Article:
I’m an amateur developer and I am trying to write a simple parser. I do not need any coding advice, but since my choice is an IF parser, I have a couple of questions about the minimum required in interactivity for a game to be able to present puzzles. So in my parser I can take items, drop items, open doors and some basic cosmetic things like look or examine. I am going to add a use option so once a player picks up an item of course its important to be able to use it. This is not too difficult. Other than that, a player can go from room to room for basic travel. Now, in terms of the parser having those minimum options and also moving around, if you think in terms of puzzle design, then is this enough to create complex game puzzles? I am not looking at this from an authors point of view, since I have little experience in that. From a programmers point of view, many things can already be done with this. So what kind of examples should I be looking at online at both the developer level and designer level to be able to say that → This game can be made in this system and it can be rewritten in that system. Is there a rudimentary design specification that is common ground on the subject?
There are solid IF puzzles that rely on nothing more than TAKE, DROP, and movement commands.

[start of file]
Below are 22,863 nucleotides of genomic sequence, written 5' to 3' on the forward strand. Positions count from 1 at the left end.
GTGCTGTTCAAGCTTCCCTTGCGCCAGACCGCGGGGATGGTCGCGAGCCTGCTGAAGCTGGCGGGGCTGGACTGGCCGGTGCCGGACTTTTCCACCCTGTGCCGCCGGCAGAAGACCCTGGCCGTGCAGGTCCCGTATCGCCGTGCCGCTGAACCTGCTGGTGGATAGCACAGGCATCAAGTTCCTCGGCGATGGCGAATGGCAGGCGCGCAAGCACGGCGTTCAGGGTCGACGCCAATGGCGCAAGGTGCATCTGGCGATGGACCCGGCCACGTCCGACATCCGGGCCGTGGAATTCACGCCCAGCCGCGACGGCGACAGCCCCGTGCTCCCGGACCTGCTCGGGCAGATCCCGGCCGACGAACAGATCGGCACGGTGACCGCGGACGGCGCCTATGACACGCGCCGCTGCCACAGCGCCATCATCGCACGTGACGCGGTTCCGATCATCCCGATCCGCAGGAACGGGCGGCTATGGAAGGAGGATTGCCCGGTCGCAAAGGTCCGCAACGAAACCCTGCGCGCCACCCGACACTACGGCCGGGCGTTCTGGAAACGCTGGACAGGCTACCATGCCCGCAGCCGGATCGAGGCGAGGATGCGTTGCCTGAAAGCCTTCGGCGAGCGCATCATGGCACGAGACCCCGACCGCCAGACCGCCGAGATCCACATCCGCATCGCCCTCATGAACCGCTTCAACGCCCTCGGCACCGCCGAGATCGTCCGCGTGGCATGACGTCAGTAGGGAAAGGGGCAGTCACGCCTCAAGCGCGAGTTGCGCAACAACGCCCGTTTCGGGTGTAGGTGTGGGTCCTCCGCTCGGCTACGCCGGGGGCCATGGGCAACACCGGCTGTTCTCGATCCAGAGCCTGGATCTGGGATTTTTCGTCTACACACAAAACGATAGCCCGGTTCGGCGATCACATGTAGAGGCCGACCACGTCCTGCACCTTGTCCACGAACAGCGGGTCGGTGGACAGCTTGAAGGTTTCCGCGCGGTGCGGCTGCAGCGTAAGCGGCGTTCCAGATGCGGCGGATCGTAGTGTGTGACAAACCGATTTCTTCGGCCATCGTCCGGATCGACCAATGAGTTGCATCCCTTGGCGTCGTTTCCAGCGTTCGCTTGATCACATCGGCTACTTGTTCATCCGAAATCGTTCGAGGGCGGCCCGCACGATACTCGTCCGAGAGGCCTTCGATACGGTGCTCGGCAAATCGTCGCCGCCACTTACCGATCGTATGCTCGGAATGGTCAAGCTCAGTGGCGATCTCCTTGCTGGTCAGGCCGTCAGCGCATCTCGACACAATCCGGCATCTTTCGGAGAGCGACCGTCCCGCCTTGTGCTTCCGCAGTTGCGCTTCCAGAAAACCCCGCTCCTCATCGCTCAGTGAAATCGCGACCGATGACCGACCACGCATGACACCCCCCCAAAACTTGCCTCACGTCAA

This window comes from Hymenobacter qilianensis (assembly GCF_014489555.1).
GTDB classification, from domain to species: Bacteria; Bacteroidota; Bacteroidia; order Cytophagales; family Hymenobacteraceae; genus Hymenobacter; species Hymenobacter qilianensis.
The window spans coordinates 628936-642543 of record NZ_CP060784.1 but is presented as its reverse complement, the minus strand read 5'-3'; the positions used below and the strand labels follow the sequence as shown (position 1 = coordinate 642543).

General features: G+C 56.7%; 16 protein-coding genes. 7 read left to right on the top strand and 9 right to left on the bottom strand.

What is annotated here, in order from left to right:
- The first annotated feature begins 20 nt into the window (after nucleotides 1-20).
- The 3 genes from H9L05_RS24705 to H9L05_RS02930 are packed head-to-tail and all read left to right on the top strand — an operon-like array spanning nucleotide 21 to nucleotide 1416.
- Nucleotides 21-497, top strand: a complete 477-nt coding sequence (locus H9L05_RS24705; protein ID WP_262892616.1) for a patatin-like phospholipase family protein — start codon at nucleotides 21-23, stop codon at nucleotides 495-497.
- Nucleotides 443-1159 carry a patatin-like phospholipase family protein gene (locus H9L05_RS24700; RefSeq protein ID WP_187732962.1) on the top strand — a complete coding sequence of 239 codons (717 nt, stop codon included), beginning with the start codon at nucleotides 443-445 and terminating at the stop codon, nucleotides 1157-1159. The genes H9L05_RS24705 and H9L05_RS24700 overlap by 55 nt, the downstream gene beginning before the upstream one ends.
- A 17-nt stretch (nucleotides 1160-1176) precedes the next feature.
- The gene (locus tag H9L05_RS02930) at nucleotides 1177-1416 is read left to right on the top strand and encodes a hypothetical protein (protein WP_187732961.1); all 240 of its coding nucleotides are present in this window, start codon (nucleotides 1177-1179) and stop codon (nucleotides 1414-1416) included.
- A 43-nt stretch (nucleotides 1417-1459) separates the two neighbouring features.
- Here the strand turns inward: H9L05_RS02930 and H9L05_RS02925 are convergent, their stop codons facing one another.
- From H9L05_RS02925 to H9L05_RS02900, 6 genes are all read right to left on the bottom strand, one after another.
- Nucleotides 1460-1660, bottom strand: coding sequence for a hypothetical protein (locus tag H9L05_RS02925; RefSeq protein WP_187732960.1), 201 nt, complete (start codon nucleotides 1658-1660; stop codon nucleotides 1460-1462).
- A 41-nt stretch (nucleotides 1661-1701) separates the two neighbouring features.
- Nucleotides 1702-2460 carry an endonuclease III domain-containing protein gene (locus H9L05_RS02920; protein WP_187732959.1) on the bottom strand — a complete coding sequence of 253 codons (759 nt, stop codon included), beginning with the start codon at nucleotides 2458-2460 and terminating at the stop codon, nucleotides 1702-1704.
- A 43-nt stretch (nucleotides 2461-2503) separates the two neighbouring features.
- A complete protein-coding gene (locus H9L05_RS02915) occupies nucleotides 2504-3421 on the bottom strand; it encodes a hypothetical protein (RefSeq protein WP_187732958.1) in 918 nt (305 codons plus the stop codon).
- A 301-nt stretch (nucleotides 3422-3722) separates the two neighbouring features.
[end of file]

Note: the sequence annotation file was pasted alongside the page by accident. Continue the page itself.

Really, you can create complex game puzzles with clickable hyperlinks. You can create complex game puzzles with four arrow keys and the space bar. That isn’t the barrier.
When we talk about requirements for an IF parser, it’s a matter of what allows the author to feel comfortable building and customizing the game world. That’s hard – a really good parser is a lot of work. But if you’re making a simple parser for your own satisfaction, that’s fine too. You just need to think about what kind of puzzles (or other story) you want to write, and then figure out how to build it.
I will add that DROP is optional. It used to be GET X, USE X, although USE can actually be automated . LOOK command is also appreciated.
But it’s helpful to also have HELP, and QUIT.
For more actions that are commonly understood in parser IF, you could check out the How To Play IF postcard: http://pr-if.org/doc/play-if-card/
Some commands from that card that I think are notable, and that I don’t think have been mentioned yet in this thread: